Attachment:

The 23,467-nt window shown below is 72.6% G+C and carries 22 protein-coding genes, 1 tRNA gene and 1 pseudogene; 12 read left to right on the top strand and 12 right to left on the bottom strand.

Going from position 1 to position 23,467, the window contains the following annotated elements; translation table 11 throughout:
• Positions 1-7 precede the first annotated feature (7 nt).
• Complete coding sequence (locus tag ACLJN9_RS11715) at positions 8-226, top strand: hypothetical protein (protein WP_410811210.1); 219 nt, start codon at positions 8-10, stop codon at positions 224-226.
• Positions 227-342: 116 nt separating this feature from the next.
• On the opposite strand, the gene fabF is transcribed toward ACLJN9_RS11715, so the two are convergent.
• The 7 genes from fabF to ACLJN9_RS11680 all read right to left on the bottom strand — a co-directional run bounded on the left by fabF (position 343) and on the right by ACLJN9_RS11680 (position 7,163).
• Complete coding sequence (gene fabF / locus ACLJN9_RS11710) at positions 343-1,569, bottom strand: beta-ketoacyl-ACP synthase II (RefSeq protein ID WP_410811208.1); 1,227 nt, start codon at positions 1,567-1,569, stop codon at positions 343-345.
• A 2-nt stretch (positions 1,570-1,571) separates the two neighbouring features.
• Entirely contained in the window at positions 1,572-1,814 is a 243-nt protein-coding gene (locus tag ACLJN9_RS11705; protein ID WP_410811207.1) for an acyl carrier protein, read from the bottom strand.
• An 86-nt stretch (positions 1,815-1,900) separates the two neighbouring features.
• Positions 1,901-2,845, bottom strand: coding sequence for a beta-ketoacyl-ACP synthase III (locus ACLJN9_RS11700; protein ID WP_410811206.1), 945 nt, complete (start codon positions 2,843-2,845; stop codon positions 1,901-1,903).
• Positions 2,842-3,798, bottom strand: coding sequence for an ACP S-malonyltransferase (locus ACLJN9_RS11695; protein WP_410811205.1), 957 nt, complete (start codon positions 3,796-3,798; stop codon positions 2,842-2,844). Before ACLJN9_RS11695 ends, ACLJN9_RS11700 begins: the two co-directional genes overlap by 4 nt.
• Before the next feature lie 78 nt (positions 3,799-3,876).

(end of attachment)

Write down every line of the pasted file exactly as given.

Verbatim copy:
The 23,467-nt window shown below is 72.6% G+C and carries 22 protein-coding genes, 1 tRNA gene and 1 pseudogene; 12 read left to right on the top strand and 12 right to left on the bottom strand.

Going from position 1 to position 23,467, the window contains the following annotated elements; translation table 11 throughout:
• Positions 1-7 precede the first annotated feature (7 nt).
• Complete coding sequence (locus tag ACLJN9_RS11715) at positions 8-226, top strand: hypothetical protein (protein WP_410811210.1); 219 nt, start codon at positions 8-10, stop codon at positions 224-226.
• Positions 227-342: 116 nt separating this feature from the next.
• On the opposite strand, the gene fabF is transcribed toward ACLJN9_RS11715, so the two are convergent.
• The 7 genes from fabF to ACLJN9_RS11680 all read right to left on the bottom strand — a co-directional run bounded on the left by fabF (position 343) and on the right by ACLJN9_RS11680 (position 7,163).
• Complete coding sequence (gene fabF / locus ACLJN9_RS11710) at positions 343-1,569, bottom strand: beta-ketoacyl-ACP synthase II (RefSeq protein ID WP_410811208.1); 1,227 nt, start codon at positions 1,567-1,569, stop codon at positions 343-345.
• A 2-nt stretch (positions 1,570-1,571) separates the two neighbouring features.
• Entirely contained in the window at positions 1,572-1,814 is a 243-nt protein-coding gene (locus tag ACLJN9_RS11705; protein ID WP_410811207.1) for an acyl carrier protein, read from the bottom strand.
• An 86-nt stretch (positions 1,815-1,900) separates the two neighbouring features.
• Positions 1,901-2,845, bottom strand: coding sequence for a beta-ketoacyl-ACP synthase III (locus ACLJN9_RS11700; protein ID WP_410811206.1), 945 nt, complete (start codon positions 2,843-2,845; stop codon positions 1,901-1,903).
• Positions 2,842-3,798, bottom strand: coding sequence for an ACP S-malonyltransferase (locus ACLJN9_RS11695; protein WP_410811205.1), 957 nt, complete (start codon positions 3,796-3,798; stop codon positions 2,842-2,844). Before ACLJN9_RS11695 ends, ACLJN9_RS11700 begins: the two co-directional genes overlap by 4 nt.
• Before the next feature lie 78 nt (positions 3,799-3,876).